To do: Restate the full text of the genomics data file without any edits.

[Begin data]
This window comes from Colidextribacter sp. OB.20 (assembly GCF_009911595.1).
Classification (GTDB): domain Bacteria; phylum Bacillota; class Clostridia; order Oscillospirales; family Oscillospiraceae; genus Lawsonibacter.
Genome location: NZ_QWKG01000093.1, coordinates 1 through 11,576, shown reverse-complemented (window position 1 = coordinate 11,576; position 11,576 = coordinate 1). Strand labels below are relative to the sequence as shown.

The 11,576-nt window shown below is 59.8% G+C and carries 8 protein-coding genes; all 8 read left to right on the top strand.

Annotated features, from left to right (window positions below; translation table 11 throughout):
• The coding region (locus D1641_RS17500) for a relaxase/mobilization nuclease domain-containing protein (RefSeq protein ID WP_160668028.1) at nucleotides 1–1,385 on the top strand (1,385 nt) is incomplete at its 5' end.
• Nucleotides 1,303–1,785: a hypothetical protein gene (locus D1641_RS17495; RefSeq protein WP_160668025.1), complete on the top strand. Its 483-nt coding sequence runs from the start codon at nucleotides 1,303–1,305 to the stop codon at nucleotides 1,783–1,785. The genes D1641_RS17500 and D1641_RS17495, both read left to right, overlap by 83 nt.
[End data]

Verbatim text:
This window comes from Colidextribacter sp. OB.20 (assembly GCF_009911595.1).
Classification (GTDB): domain Bacteria; phylum Bacillota; class Clostridia; order Oscillospirales; family Oscillospiraceae; genus Lawsonibacter.
Genome location: NZ_QWKG01000093.1, coordinates 1 through 11,576, shown reverse-complemented (window position 1 = coordinate 11,576; position 11,576 = coordinate 1). Strand labels below are relative to the sequence as shown.

The 11,576-nt window shown below is 59.8% G+C and carries 8 protein-coding genes; all 8 read left to right on the top strand.

Annotated features, from left to right (window positions below; translation table 11 throughout):
• The coding region (locus D1641_RS17500) for a relaxase/mobilization nuclease domain-containing protein (RefSeq protein ID WP_160668028.1) at nucleotides 1–1,385 on the top strand (1,385 nt) is incomplete at its 5' end.
• Nucleotides 1,303–1,785: a hypothetical protein gene (locus D1641_RS17495; RefSeq protein WP_160668025.1), complete on the top strand. Its 483-nt coding sequence runs from the start codon at nucleotides 1,303–1,305 to the stop codon at nucleotides 1,783–1,785. The genes D1641_RS17500 and D1641_RS17495, both read left to right, overlap by 83 nt.